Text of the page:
Super User is a question and answer site for computer enthusiasts and power users. Join them; it only takes a minute:

Sign up
Here's how it works:
  1. Anybody can ask a question
  2. Anybody can answer
  3. The best answers are voted up and rise to the top

I want to upgrade my laptop which has T5250 CPU with a T5600 CPU to support virtualization. I ordered T5600 on ebay, but it didn't fit. It says T5250 supports PPGA478 socket, so I assume that is what I have. T5600 says supports "PBGA479, PPGA478".

Since T5600 didn't fit as a replacement, I assume it means there are 2 models of T5600, one supports PBGA479, another one supports PPGA478, and not like I thought - one CPU supports both. Is that a correct statement?

Does anybody know if it's even possible to do such an upgrade, or I'm wasting time?

UPDATE: I found a cheaper and better upgrade for my laptop: T7250

share|improve this question
up vote 1 down vote accepted

Yes, Same inside guts with different exterior packaging. The intel spec page lists the CPU with different part numbers for each socket type. And this wikipedia page explains a bit of the reason for how the 479 pin socket arrived on the same CPU platform.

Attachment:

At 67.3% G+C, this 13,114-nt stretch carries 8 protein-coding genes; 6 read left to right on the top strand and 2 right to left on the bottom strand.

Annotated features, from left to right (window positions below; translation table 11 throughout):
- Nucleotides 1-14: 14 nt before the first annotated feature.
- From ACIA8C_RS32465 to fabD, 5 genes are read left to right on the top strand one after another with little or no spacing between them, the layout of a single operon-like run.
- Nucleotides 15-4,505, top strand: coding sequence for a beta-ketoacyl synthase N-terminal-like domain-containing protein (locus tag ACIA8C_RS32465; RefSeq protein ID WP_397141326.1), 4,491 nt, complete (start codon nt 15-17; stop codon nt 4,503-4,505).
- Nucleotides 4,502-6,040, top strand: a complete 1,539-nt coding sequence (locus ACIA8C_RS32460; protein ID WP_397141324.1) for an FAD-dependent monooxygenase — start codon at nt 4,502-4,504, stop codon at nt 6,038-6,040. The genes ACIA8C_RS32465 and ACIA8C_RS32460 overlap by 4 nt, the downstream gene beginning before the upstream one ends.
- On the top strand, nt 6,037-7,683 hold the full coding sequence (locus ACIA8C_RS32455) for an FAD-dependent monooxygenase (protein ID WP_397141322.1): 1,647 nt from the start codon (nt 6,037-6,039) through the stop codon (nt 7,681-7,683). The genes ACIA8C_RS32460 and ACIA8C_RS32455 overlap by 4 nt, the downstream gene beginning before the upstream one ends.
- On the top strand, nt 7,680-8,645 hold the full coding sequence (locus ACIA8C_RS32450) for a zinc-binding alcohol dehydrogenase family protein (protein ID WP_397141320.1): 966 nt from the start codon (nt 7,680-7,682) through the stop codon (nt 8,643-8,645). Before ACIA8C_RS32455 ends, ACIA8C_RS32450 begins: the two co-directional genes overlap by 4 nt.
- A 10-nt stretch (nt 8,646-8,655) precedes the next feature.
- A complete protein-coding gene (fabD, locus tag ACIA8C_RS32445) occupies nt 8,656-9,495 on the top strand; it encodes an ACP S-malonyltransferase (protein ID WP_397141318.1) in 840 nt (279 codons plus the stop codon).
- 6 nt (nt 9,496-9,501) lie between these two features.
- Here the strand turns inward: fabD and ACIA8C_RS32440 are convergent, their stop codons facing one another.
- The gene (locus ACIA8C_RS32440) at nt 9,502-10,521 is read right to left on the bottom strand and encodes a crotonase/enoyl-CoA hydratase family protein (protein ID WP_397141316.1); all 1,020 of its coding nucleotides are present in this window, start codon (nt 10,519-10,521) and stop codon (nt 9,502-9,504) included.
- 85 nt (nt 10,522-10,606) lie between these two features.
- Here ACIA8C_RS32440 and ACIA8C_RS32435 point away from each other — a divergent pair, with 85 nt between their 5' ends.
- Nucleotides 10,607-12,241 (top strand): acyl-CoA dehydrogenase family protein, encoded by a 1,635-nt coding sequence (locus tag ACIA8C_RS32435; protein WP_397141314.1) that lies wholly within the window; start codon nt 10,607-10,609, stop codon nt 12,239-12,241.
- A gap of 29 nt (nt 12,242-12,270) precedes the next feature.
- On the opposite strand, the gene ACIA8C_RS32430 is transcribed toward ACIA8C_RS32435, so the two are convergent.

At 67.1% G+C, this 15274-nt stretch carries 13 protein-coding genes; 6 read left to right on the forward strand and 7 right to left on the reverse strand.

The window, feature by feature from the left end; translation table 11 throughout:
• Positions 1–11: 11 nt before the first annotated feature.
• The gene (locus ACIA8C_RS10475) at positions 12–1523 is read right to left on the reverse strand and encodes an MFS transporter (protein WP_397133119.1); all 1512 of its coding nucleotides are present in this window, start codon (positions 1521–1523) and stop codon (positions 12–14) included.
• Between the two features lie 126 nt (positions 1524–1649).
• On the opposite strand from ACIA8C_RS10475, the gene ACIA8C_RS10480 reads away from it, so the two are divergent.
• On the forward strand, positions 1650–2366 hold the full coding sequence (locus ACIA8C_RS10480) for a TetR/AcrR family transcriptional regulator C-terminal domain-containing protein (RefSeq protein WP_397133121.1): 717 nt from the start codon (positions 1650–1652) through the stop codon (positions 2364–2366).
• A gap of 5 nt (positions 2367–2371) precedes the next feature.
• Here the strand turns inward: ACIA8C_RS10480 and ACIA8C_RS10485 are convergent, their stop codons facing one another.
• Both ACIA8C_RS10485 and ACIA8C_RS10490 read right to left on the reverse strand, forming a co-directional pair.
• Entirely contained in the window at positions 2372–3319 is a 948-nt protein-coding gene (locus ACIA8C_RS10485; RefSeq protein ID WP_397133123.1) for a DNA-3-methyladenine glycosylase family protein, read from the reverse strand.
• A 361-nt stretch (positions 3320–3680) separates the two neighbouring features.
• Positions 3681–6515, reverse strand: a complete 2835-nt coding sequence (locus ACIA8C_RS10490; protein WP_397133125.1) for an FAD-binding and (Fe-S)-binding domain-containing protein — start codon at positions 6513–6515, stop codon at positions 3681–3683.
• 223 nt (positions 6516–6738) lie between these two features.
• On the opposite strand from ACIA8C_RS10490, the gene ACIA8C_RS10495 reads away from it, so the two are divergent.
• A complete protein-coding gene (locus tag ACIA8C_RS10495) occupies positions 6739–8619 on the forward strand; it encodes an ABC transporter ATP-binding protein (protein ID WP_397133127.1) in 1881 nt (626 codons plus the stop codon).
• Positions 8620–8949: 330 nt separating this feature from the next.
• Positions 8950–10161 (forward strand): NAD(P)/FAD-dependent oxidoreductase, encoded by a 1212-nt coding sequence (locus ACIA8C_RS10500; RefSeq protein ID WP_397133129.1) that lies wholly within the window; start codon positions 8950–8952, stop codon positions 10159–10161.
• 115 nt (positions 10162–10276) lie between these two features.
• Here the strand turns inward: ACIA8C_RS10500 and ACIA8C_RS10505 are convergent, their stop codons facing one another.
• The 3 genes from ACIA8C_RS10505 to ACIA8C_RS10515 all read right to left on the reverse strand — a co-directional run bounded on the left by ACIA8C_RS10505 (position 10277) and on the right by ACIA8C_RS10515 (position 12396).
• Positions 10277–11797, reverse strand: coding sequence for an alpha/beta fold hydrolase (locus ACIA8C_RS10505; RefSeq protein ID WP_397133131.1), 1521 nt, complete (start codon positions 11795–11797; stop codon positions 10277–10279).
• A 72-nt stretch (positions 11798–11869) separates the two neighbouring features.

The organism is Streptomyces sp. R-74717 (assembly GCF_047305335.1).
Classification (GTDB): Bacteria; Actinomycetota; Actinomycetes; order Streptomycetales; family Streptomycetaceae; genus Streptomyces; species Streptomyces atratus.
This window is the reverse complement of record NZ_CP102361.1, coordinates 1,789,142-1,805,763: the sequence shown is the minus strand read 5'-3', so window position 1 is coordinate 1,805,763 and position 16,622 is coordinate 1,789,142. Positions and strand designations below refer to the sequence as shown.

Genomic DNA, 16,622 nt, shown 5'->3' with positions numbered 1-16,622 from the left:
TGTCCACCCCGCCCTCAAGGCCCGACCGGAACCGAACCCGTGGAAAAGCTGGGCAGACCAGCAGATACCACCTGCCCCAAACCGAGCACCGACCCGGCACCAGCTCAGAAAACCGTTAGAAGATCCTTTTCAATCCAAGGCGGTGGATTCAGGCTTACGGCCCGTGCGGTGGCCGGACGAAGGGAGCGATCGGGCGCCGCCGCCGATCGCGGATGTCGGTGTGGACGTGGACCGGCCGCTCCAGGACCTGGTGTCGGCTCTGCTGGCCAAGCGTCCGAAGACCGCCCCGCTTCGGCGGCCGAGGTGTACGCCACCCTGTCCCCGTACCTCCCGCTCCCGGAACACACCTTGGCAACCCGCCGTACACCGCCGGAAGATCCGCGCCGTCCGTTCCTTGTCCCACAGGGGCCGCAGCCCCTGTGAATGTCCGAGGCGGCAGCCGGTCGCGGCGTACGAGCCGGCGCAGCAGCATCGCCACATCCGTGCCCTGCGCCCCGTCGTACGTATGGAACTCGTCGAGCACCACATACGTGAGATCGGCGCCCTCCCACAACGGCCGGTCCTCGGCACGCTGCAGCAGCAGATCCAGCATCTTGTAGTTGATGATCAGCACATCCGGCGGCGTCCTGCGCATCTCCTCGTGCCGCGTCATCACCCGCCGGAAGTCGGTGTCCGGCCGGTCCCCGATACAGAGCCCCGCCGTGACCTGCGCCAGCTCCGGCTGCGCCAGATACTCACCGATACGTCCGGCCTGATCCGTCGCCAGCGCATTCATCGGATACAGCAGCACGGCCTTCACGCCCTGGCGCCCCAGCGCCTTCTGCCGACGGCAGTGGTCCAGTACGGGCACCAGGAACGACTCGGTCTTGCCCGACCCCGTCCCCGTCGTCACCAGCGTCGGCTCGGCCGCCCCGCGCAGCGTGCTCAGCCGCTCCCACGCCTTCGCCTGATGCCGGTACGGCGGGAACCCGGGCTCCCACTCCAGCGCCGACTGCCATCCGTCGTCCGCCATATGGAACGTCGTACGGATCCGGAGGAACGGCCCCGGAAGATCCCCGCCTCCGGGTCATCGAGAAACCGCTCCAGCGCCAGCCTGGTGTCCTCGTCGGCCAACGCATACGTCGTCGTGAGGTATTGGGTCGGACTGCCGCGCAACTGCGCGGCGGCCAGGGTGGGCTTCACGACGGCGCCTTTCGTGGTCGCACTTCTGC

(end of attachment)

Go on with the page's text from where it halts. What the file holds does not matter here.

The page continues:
share|improve this answer
thanks for confirmation and extra info – galets Jun 29 '12 at 16:19
The part number indicates it is SL9U3, shich should also be PPGA478 socket, but nevertheless it doesn't match mine. Any ideas why?.. – galets Jun 29 '12 at 23:10
Yes, from that chart, it looks like the SL9U7 would be the 479 pin version, and that the SL9U3 is the 478 pin. Is it possible one pin is slightly bent? The T5250 looks like it only comes in 478 pins, so your socket must need that type. The difference between 478/479 is that one extra pin. The 479 wikipedia page shows a closeup of the pins for both 478/479. Which looks like your cpu and socket? And sanity check - the cpu is aligned correctly? (sorry, had to ask). – jdh Jun 30 '12 at 0:00
Yeah, seems to be different pin layout. Here is the CPU I originally had in laptop, and its pin layout. Here is the pin layout of the SL9U3 T5600 I bought. – galets Jul 2 '12 at 2:46
Those photos helped this confusing issue. Apparently Intel uses the term "socket" to refer both to the physical pin number and also the pin electronic layout. So the spec chart for T5600 shows it as physical pin 478 (and 479), but electronical "Socket M" Their spec page shows T5250 is also physical socket 478, but electronic "socket P". Sadly, sockets P and M can't be hacked to be converted (like the Asus 479 to 478 conversion kit did [CT-479]). – jdh Jul 2 '12 at 12:12

You must log in to answer this question.

Not the answer you're looking for? Browse other questions tagged .